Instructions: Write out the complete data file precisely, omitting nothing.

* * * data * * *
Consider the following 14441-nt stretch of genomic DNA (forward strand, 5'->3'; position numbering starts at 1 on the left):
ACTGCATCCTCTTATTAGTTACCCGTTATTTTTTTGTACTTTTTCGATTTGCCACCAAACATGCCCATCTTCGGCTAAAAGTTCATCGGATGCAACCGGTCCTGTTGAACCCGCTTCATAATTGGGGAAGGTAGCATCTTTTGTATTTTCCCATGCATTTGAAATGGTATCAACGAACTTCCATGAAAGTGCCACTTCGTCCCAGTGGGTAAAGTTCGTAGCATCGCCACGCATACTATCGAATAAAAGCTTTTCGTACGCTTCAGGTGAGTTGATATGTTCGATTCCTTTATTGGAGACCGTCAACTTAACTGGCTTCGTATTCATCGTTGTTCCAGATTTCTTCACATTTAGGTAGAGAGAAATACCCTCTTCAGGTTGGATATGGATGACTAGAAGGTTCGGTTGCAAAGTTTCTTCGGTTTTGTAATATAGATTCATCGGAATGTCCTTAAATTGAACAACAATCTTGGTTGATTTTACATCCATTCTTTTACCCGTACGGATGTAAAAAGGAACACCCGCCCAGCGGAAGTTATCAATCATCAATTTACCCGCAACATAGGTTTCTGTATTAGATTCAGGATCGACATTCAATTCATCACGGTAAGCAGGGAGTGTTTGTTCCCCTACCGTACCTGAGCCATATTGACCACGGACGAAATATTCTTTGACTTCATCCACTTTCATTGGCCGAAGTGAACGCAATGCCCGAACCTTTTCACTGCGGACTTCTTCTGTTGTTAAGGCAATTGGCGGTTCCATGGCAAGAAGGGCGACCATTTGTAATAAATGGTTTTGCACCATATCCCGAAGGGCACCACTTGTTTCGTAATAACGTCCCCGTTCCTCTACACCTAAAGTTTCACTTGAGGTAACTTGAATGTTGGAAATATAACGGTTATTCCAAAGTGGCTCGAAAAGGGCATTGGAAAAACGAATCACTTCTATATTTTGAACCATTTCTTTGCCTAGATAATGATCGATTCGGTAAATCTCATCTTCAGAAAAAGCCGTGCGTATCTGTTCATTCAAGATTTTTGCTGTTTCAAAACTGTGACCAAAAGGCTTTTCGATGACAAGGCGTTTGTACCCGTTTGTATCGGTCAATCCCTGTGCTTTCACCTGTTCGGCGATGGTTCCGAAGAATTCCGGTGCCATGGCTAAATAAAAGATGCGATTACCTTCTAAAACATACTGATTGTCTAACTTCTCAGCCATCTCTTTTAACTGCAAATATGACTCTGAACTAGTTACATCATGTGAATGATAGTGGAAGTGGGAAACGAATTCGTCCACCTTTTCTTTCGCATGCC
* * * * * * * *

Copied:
Consider the following 14441-nt stretch of genomic DNA (forward strand, 5'->3'; position numbering starts at 1 on the left):
ACTGCATCCTCTTATTAGTTACCCGTTATTTTTTTGTACTTTTTCGATTTGCCACCAAACATGCCCATCTTCGGCTAAAAGTTCATCGGATGCAACCGGTCCTGTTGAACCCGCTTCATAATTGGGGAAGGTAGCATCTTTTGTATTTTCCCATGCATTTGAAATGGTATCAACGAACTTCCATGAAAGTGCCACTTCGTCCCAGTGGGTAAAGTTCGTAGCATCGCCACGCATACTATCGAATAAAAGCTTTTCGTACGCTTCAGGTGAGTTGATATGTTCGATTCCTTTATTGGAGACCGTCAACTTAACTGGCTTCGTATTCATCGTTGTTCCAGATTTCTTCACATTTAGGTAGAGAGAAATACCCTCTTCAGGTTGGATATGGATGACTAGAAGGTTCGGTTGCAAAGTTTCTTCGGTTTTGTAATATAGATTCATCGGAATGTCCTTAAATTGAACAACAATCTTGGTTGATTTTACATCCATTCTTTTACCCGTACGGATGTAAAAAGGAACACCCGCCCAGCGGAAGTTATCAATCATCAATTTACCCGCAACATAGGTTTCTGTATTAGATTCAGGATCGACATTCAATTCATCACGGTAAGCAGGGAGTGTTTGTTCCCCTACCGTACCTGAGCCATATTGACCACGGACGAAATATTCTTTGACTTCATCCACTTTCATTGGCCGAAGTGAACGCAATGCCCGAACCTTTTCACTGCGGACTTCTTCTGTTGTTAAGGCAATTGGCGGTTCCATGGCAAGAAGGGCGACCATTTGTAATAAATGGTTTTGCACCATATCCCGAAGGGCACCACTTGTTTCGTAATAACGTCCCCGTTCCTCTACACCTAAAGTTTCACTTGAGGTAACTTGAATGTTGGAAATATAACGGTTATTCCAAAGTGGCTCGAAAAGGGCATTGGAAAAACGAATCACTTCTATATTTTGAACCATTTCTTTGCCTAGATAATGATCGATTCGGTAAATCTCATCTTCAGAAAAAGCCGTGCGTATCTGTTCATTCAAGATTTTTGCTGTTTCAAAACTGTGACCAAAAGGCTTTTCGATGACAAGGCGTTTGTACCCGTTTGTATCGGTCAATCCCTGTGCTTTCACCTGTTCGGCGATGGTTCCGAAGAATTCCGGTGCCATGGCTAAATAAAAGATGCGATTACCTTCTAAAACATACTGATTGTCTAACTTCTCAGCCATCTCTTTTAACTGCAAATATGACTCTGAACTAGTTACATCATGTGAATGATAGTGGAAGTGGGAAACGAATTCGTCCACCTTTTCTTTCGCATGCC